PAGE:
At some time in our lives, we’ve all wondered: What is the right thing to do? Usually, it’s just in small ways. Should I let my 2-year-old have a cookie before supper? Should I tell my sister she has mustard on her chin? But, what about something big, something life-changing?
Clara Purdy was doing some soul-searching as she drove to the bank one day. Since her mother’s death, she has been feeling as though she has no purpose. So much of her time had been spent taking care of her mother during her long illness, and before that her father. And, many years ago, her short marriage. Now, at 43, it was just her, her house, and her job of over 20 years. She tries to keep up going to church like she always did with her mother, but she doesn’t know what to think about that anymore, either.
Clara Purdy had been drifting for some time in a state of mild despair, 43 and nothing to show for it. Her racing heart woke her from dreams each morning to fling the covers away, angry with herself for this sadness, this terror. Six billion people were worse off. She had all the money she needed, no burdens – she was nothing, a comfortable speck in the universe. She felt smothered, or buried alive, or already dead.
Then, the car crash, and her life is changed forever. The family in the other car are all okay, but the mother is admitted to the hospital with Lymphoma that was not discovered until she was checked by a doctor after the crash.
Clara feels responsible, so she starts by visiting them at the hospital, bringing them comfort items and buying them food at the cafeteria. Because the family was living out of their car at the time, they have no place to stay, so, for the sake of the children, she offers her house as a place for them to stay.
Her life is no longer orderly and predictable. She no longer has peace and quiet. On the other hand, she is no longer lonely, and she has taken some time off work to spend at home taking care of the children. She quickly forms tight bonds with the children, all the while praying that their mother will recover.
For a bitter moment she hated her own health and luck, and everything else that made her different from Lorraine.
Adding complexity to the story is a small cast of characters. The children’s father, Clayton, is a surly character who disappears with Clara’s car after the first night at her house. Clayton’s mother, Gran, is even less friendly than her son. The children’s Uncle Darwin comes to spend time with his sister in the hospital, as well as the children at the house. Clara’s neighbour is a kind woman who helps with the children as much as she can. Clara visits the mother, Lorraine, in hospital as much as she can as she goes through months of cancer treatment. Paul, the pastor at Clara’s church, starts to take a special interest in Clara and her new “family”, especially after his wife leaves him.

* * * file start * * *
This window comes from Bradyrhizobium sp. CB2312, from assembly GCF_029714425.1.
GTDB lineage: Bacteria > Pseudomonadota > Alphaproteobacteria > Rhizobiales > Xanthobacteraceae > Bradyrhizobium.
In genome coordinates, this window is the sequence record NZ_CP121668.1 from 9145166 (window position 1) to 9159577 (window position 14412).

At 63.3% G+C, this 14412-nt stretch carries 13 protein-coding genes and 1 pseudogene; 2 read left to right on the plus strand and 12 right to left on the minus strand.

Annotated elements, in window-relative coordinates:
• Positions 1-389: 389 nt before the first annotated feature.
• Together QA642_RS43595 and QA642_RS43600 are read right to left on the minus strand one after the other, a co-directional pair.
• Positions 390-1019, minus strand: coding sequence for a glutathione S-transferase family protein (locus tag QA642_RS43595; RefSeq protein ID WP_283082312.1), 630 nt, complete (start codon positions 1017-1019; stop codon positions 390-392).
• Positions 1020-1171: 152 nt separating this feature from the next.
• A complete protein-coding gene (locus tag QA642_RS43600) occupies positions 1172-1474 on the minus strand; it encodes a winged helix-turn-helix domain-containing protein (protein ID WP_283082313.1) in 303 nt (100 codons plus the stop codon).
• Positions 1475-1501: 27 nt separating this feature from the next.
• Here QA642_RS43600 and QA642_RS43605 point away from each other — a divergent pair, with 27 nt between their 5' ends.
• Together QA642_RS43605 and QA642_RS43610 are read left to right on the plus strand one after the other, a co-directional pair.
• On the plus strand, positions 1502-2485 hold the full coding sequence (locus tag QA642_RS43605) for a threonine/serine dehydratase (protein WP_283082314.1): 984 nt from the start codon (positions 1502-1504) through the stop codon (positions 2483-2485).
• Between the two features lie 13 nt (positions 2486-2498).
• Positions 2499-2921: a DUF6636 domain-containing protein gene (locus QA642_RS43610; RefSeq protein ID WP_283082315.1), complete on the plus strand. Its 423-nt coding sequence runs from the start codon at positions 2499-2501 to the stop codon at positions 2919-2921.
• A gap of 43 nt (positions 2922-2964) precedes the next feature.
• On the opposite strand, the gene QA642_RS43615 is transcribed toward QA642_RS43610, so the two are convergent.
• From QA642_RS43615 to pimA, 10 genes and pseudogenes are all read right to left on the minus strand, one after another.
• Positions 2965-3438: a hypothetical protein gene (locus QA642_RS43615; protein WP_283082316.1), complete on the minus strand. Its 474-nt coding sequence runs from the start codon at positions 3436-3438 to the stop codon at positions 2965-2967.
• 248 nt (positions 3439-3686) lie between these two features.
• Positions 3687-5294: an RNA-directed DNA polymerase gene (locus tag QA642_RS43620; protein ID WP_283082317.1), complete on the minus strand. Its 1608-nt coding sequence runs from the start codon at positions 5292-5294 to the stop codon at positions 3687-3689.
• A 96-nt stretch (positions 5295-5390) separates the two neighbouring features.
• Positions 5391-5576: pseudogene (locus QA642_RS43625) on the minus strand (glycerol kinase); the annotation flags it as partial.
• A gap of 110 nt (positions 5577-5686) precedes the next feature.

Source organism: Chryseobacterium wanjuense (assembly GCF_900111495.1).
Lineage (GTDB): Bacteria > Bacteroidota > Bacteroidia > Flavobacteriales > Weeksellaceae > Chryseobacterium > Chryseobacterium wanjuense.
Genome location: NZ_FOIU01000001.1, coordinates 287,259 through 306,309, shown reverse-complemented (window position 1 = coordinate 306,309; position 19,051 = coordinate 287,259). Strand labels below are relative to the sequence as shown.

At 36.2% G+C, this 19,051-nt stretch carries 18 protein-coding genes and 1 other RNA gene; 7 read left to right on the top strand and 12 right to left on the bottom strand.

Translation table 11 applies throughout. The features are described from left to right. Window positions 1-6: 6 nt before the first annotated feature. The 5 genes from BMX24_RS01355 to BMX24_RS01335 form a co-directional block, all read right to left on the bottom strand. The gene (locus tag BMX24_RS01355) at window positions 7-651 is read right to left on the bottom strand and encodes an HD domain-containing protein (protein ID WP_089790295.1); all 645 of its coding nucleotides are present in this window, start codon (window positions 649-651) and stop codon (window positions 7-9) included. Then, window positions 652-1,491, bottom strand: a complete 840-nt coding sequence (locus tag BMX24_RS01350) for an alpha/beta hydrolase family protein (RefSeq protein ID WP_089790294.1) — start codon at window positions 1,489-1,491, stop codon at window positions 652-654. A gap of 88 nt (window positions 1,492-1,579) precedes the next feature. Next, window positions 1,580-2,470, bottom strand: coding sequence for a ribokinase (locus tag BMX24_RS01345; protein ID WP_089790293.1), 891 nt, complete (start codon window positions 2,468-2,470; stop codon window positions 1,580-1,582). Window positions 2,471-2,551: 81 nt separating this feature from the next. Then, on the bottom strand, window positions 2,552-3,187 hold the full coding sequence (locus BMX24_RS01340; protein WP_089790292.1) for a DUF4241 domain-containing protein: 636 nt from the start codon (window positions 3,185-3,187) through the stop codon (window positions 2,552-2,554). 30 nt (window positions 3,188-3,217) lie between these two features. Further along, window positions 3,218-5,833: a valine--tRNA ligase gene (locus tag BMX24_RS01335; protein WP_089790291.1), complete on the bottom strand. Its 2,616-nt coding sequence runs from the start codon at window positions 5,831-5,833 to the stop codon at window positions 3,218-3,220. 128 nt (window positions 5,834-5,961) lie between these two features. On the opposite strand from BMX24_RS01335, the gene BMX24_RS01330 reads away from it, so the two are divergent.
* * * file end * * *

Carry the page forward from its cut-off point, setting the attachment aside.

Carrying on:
Then there are the children; Dolly, 9; Trevor, 5; Pearce, 1. They each have their own stories as they learn to adapt to their new circumstances. Their lives were not stable before the crash, but now they have to reconcile with the fact that their mother is in hospital, their father is missing, they have a new place to live which they like very much but how long will it last? What happens when their mother is well again? What happens if she doesn’t ever get well?
They always had to be careful about Clary, to keep the balance between them and someone who was not their mother, who they couldn’t be too nice to; but they couldn’t make her mad either, or be mean to her, because she might give up on them, or because it wouldn’t be fair. They had to be good, and then they got to expect things from her, but there was a set of invisible rules about how much they could be hers.
The narrative slips smoothly between many of the characters, so we get a sense of what everyone is thinking and feeling as the story unfolds. Through the months that follow, Clara wonders if she is really doing the right thing, or if she is only doing it for herself. She can no longer imagine her life without the children.
This book was a refreshing change for me after reading two war novels. It has a contemporary, compelling premise that raises some interesting questions about intentions and doing the ‘right thing’. After having read the book, and thought about it, I still don’t think there is a clear answer, a right or wrong. For Clara, it was just one decision leading to the next until there was no going back. Is it possible to go too far with our good intentions? This book is worth reading!
Good to a Fault won the 2009 Commonwealth Writers Prize for Best Book, Canada/Caribbean region. It was short-listed for the 2008 Giller Prize, longlisted for the Dublin IMPAC Prize, and was featured on CBC Radio’s Canada Reads in 2010.
Marina Endicott’s first book, Open Arms, was a finalist for the Amazon/Books in Canada First Novel Award. Her most recent book, The Little Shadows, was short-listed for 2011 Governor General’s Literary Award, and long-listed for the 2011 Scotiabank Giller Prize. I have this one on my shelf and look forward to reading it!
This review from the New York Times (2010) gives a good sense of the tone and themes of the novel.